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When should I worry about my baby not crawling?

baby crawling after a toy

Key points:

  1. Understand that crawling styles can vary, and your baby will choose what’s most rewarding for them.
  2. Prior to walking, babies need to practice balance and leg strength, and crawling helps develop these skills.
  3. Encourage reaching for toys placed just out of reach to promote weight shifting and balance.
  4. Use soft surfaces for tummy time and create opportunities for your baby to practice crawling-like movements.

We’ve previously discussed that crawling develops during a wide window of months and that your baby has a variety of styles they can adapt to. Keep in mind that your little one is not programmed to crawl. They’re mostly motivated to explore the world, experiment with different ways of moving, and will settle on the one that they feel is most rewarding.

So, while it might not look like a classic crawl, remember that sliding on the tummy, rolling, and bottom shuffling are still valid methods for moving around. The important part is that they coordinate both sides of their body and use each arm and leg equally. Even though most babies crawl, there’s a few babies that skip crawling altogether. If your baby is one of those cases, what can you do to still stimulate the variety of muscles and skills crawling requires?


Before your baby learns to walk, they’ll need to practice two very important things: balance and leg strength. By crawling your little one practices balance, coordination, and strengthens their arms, legs, and core muscles. They also learn the ability of shifting their body weight from side to side. If you think you have a non-crawler in your hands you can try practicing these exercises to foster these abilities.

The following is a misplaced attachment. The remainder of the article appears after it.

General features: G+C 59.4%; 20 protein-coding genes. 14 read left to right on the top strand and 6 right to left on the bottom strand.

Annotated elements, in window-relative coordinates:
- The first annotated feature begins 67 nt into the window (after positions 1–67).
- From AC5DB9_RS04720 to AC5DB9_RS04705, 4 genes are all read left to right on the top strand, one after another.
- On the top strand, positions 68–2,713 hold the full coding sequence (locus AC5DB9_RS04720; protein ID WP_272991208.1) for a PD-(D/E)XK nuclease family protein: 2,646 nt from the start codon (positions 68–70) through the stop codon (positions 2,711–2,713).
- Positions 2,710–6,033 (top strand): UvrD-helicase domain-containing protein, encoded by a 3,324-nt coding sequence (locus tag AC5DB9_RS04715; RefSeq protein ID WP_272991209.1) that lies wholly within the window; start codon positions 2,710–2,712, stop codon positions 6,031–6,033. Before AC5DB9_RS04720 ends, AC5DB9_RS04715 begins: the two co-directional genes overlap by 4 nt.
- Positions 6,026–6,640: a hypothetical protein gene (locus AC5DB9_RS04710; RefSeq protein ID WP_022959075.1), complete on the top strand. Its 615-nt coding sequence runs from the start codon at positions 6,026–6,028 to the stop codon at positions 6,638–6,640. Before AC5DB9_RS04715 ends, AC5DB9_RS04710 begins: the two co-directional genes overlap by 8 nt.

• Reaching for attractive toys and noisy objects is an important exercise where your baby practices the weight shifting and balance they need. Make sure you give them plenty of opportunities to do this and keep challenging them by placing the toy a bit further every time.
  • Place a couch cushion on the floor and help them explore it by placing toys on top of it. As they reach for the toys, they’ll strengthen their muscles and stabilize their hips to bear weight on both sides. This is essentially the movement of crawling. It will also help them get ready for later on pulling themselves up to a standing position.
  • Place attractive toys to each side when playing seated. As you encourage them to twist and reach for the objects, they’ll learn they need to shift their weight over to one side to place both hands on the floor or object.
  • Use a soft surface or carpet for tummy time. The soft fabric will motivate them to put their weight behind and press into their knees and hands.
  • Practice tummy time on the floor with comfortable clothes or just in diapers. Make sure the room is not too cold for your baby and try playing belly down. The slick floor will give then an extra grip when moving arms and legs and will keep strengthening them. Belly crawling is not obligatory, but it is a method your baby might feel comfortable with. And, in most cases, belly crawling appears just prior to changing position to hands and knees.
  • Sit on the floor with your child and place an attractive toy on your other side, encouraging them to crawl over you to reach it. You can slightly push their legs and trunk for them to reach the object. If they feel comfortable, try encouraging them to play with the toy while their belly rests on your legs. This way you’ll help them with some of the weight and still encourage them to reach while on a hands and knees position. They will work on their balance, weight shifting, and will strengthen their legs, arms, and core muscles.
  • Get down on the floor and try it out with them. Your baby will feel more support once you see things from their point of view. Use smiles, make eye contact, and utter words of reassurance to encourage them to approach you.

Keep it up! The important thing is that your baby is able to explore their surroundings on their own and that they keep strengthening their body in preparation for walking and achieving other important milestones. If you feel your child is not moving normally, discuss your concerns with the pediatrician.

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